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Science & Technology Current
April 2012 Science and Technology Current Affairs
Author : shanu
Category : Science & Technology Current
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April 2012 Science and Technology, Current affairs, April 2012 Current affairs

April 2012 Science and Technology Current Affairs

April 2012
  • The Supreme Court of India on 10 May 2012 directed the union government to put off its decision to reintroduce the cheetah in India. The cheetahs faced extinction in the sub-continent nearly a decade ago. The government was planning to import Cheetah from Africa, while the plan was not discussed with the National Board for Wildlife, a statutory body for the enforcement of wildlife laws in India. The court, while pronouncing its order, took note of the scientific studies, which showed that the Asian cheetahs and African cheetahs are completely different, both genetically and also in their characteristics.
  •     The Indian navy inducted newly built INS Teg in its fleet at the Yantar shipyard in Russia`s Kaliningrad on 27 April 2012. The Southern Naval Command chief Vice Admiral K.N. Sushil at a ceremony in Kaliningrad commissioned the warship. INS Teg is a modern and contemporary warship with advanced technologies. INS Teg is the first of the second batch of Talwar-Class warships to have completed.
  •     India on 26 April 2012 launched its first indigenous all-weather Radar Imaging Satellite (RISAT-1). The satellite, whose images will facilitate agriculture and disaster management, was launched successfully on board the PSLV-C19 from Sriharikota in Andhra Pradesh. The newly launched satellite can capture images of the earth during day and night as well as in cloudy conditions. Besides use in the agriculture sector, RISAT-1 could also be used to keep round-the-clock vigil on the country`s borders, but this satellite would not be used for defence applications as RISAT-2, primarily a spy spacecraft, is already doing that job. The RISAT – 1 Launch is the 20th successive successful flight of PSLV. India in April 2009 had launched an imported Radar Imaging Satellite (RISAT-2) with all weather capability. The satellite was bought from Israel for 110 million dollar largely for surveillance purposes.
  • Gujarat has emerged as India`s largest solar power destination. The Chief Minister, Mr Narendra Modi, dedicated 600 MW of solar power projects to the nation on 19 April. Currently, India`s total solar power production is nearly 900 MW, two-thirds of which will be produced by Gujarat alone. Mr Modi launched India’s first Solar Power Park with generation capacity of 500 MW in 3,000 acres Charanka village, Randhanpur taluka, in Patan district. Currently, it has an aggregated operational capacity of 214 MW of solar power projects commissioned at a single location.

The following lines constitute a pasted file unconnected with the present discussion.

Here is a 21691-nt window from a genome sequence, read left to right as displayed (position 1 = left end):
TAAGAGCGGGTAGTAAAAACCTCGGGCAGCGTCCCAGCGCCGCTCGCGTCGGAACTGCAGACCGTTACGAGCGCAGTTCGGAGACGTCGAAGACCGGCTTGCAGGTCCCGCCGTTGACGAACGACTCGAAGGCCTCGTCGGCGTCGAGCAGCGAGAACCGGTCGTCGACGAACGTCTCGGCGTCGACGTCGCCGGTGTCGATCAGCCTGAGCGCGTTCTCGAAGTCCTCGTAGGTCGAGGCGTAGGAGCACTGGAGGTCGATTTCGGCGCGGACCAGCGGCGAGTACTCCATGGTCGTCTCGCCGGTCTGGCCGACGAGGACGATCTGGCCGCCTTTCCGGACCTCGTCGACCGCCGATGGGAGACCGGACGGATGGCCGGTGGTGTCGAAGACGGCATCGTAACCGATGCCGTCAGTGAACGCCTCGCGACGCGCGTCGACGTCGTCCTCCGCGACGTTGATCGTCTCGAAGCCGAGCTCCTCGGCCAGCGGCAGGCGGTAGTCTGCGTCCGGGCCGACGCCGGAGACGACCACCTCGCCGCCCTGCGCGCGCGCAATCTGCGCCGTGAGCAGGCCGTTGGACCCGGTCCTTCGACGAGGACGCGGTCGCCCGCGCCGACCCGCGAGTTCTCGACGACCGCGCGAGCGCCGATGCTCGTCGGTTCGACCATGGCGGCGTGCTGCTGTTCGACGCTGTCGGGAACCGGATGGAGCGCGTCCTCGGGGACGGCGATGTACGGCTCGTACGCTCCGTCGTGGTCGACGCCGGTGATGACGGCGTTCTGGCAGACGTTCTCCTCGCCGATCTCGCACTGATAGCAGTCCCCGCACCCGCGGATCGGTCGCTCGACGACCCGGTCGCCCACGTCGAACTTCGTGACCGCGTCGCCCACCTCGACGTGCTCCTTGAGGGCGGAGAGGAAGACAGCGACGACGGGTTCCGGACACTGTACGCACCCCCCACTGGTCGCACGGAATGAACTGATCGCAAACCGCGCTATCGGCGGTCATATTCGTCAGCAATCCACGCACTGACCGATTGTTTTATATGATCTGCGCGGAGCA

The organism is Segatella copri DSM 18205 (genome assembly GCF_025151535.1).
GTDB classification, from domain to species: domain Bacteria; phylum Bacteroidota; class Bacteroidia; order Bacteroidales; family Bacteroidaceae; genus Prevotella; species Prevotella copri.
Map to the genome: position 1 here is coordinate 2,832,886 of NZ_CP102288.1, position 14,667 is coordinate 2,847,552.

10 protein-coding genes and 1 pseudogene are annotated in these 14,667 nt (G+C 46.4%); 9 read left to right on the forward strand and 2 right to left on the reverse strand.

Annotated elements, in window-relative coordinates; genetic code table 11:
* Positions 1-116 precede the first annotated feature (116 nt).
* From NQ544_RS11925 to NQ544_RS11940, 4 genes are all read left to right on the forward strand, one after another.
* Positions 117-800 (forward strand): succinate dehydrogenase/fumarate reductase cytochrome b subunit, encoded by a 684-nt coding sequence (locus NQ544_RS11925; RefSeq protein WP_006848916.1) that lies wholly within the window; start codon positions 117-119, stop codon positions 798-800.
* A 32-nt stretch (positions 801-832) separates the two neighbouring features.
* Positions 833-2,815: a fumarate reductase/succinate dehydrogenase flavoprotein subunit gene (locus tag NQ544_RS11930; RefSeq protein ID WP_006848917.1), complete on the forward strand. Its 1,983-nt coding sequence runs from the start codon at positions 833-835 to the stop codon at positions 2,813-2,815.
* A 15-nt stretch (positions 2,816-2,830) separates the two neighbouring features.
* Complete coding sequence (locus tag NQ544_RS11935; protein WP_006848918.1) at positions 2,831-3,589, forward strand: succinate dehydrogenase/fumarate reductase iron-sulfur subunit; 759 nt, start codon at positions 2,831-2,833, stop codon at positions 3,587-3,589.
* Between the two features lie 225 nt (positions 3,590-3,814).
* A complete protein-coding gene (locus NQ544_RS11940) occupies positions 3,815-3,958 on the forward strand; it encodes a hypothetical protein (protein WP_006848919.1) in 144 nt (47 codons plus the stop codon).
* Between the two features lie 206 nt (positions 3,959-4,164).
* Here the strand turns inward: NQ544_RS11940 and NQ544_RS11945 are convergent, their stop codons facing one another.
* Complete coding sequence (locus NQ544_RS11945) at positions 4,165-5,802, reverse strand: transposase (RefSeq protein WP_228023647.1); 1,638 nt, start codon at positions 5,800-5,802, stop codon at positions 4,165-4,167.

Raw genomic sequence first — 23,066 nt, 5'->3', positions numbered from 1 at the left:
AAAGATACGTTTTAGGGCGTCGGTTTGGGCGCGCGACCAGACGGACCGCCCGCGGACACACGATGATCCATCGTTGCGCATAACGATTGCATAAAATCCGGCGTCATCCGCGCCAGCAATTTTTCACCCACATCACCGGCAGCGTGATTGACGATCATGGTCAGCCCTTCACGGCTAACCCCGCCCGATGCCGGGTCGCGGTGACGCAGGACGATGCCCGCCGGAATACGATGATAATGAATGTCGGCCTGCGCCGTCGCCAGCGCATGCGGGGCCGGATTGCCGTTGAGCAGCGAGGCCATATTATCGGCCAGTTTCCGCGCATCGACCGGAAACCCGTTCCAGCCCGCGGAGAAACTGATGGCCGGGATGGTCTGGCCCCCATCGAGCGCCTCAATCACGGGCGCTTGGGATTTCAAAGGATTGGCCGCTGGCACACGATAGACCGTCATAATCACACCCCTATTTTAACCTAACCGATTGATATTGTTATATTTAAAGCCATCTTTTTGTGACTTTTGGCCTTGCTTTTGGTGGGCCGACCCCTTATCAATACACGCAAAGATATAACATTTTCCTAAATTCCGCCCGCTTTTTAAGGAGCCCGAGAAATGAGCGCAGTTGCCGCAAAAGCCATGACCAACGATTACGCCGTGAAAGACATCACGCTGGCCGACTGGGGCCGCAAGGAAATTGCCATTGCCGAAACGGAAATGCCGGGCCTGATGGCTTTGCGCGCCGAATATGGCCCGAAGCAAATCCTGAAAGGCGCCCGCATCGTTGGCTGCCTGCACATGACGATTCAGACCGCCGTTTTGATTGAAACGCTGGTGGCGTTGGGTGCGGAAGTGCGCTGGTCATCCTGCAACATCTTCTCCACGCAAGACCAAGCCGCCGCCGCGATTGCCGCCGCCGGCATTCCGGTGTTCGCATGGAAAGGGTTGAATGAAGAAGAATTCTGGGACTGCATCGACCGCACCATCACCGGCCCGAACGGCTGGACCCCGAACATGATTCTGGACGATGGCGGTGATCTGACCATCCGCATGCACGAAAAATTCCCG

•    India on 19 April 2012 successfully test-fired its maiden nuclear inter-continental ballistic missile ( ICBM) Agni-V. The missile successfully struck its target ranging more than 5000 kms away from its launching point. It was test-fired from a mobile launcher at the Wheeler Island off the Orissa coast in the Bay of Bengal. With the successful launch of Agni-V, India has entered into an elite group of nations (USA, Russia, China, UK and France) which has such technology. India now has acquired the capability to hit targets in China, including Beijing, Eastern Europe, east Africa and the Australian coast. Indigenously built Agni-V is 17.5m tall, solid-fuelled, surface to surface, three-stage missile with a launch weight of 50 tons, which includes a 1.5 tonne warhead.The DRDO Scientists began to work on the project of Agni-V three years ago. This was the first testing of the missile. Agni-V has multiple independently targeted re-entry (MIRV) capability. Its range is over 5000 Kms. MIRV enables a missile to hit several targets in an area.
  • The Union Ministry of Environment and Forests (MoEF) on 16 April 2012 banned the use of live animals in dissection and other experiments in educational and research institutions. However, the ban won’t be applicable on scientists conducting new molecular research. The ban is based on the prevention of cruelty to Animals Act (1960). Ministry issued guidelines to ministry of health and family welfare, Pharmacy council of India and the Medical Council of India and the University Grants Commission. The guidelines asked colleges, hospitals, laboratories and research institutes to use alternative like computer simulation instead of animal dissection.   



 


 

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